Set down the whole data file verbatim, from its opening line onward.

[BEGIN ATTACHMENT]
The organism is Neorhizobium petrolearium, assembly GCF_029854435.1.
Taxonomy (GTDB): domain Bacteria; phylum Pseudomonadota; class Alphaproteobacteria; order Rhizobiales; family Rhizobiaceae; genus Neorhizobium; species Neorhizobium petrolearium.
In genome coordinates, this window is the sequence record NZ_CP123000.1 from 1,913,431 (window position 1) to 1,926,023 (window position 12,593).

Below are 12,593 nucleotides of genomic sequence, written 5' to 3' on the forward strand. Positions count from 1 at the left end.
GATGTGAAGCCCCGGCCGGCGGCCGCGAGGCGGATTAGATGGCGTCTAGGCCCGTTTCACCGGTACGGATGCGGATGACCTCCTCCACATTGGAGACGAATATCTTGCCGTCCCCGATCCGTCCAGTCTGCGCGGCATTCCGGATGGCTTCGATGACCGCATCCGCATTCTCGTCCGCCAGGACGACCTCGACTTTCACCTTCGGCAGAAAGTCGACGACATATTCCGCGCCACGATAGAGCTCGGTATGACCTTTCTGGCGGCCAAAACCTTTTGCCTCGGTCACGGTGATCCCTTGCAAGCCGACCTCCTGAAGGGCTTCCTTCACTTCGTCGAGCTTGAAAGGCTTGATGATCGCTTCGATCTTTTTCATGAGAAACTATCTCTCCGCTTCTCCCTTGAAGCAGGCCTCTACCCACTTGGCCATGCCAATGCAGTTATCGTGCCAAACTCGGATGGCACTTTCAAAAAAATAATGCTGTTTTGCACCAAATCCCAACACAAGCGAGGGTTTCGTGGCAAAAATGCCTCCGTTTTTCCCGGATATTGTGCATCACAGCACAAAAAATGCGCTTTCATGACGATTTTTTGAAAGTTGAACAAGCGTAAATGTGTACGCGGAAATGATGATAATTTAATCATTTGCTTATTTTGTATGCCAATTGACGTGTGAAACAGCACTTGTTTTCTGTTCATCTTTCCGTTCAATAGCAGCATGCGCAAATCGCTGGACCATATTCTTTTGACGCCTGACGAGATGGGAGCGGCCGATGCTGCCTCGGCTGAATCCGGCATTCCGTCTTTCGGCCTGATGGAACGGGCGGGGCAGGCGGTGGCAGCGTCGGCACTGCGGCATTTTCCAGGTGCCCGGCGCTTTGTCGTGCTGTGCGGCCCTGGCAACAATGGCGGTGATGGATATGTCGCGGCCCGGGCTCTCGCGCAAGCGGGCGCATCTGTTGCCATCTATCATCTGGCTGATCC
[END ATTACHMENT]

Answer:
The organism is Neorhizobium petrolearium, assembly GCF_029854435.1.
Taxonomy (GTDB): domain Bacteria; phylum Pseudomonadota; class Alphaproteobacteria; order Rhizobiales; family Rhizobiaceae; genus Neorhizobium; species Neorhizobium petrolearium.
In genome coordinates, this window is the sequence record NZ_CP123000.1 from 1,913,431 (window position 1) to 1,926,023 (window position 12,593).

Below are 12,593 nucleotides of genomic sequence, written 5' to 3' on the forward strand. Positions count from 1 at the left end.
GATGTGAAGCCCCGGCCGGCGGCCGCGAGGCGGATTAGATGGCGTCTAGGCCCGTTTCACCGGTACGGATGCGGATGACCTCCTCCACATTGGAGACGAATATCTTGCCGTCCCCGATCCGTCCAGTCTGCGCGGCATTCCGGATGGCTTCGATGACCGCATCCGCATTCTCGTCCGCCAGGACGACCTCGACTTTCACCTTCGGCAGAAAGTCGACGACATATTCCGCGCCACGATAGAGCTCGGTATGACCTTTCTGGCGGCCAAAACCTTTTGCCTCGGTCACGGTGATCCCTTGCAAGCCGACCTCCTGAAGGGCTTCCTTCACTTCGTCGAGCTTGAAAGGCTTGATGATCGCTTCGATCTTTTTCATGAGAAACTATCTCTCCGCTTCTCCCTTGAAGCAGGCCTCTACCCACTTGGCCATGCCAATGCAGTTATCGTGCCAAACTCGGATGGCACTTTCAAAAAAATAATGCTGTTTTGCACCAAATCCCAACACAAGCGAGGGTTTCGTGGCAAAAATGCCTCCGTTTTTCCCGGATATTGTGCATCACAGCACAAAAAATGCGCTTTCATGACGATTTTTTGAAAGTTGAACAAGCGTAAATGTGTACGCGGAAATGATGATAATTTAATCATTTGCTTATTTTGTATGCCAATTGACGTGTGAAACAGCACTTGTTTTCTGTTCATCTTTCCGTTCAATAGCAGCATGCGCAAATCGCTGGACCATATTCTTTTGACGCCTGACGAGATGGGAGCGGCCGATGCTGCCTCGGCTGAATCCGGCATTCCGTCTTTCGGCCTGATGGAACGGGCGGGGCAGGCGGTGGCAGCGTCGGCACTGCGGCATTTTCCAGGTGCCCGGCGCTTTGTCGTGCTGTGCGGCCCTGGCAACAATGGCGGTGATGGATATGTCGCGGCCCGGGCTCTCGCGCAAGCGGGCGCATCTGTTGCCATCTATCATCTGGCTGATCC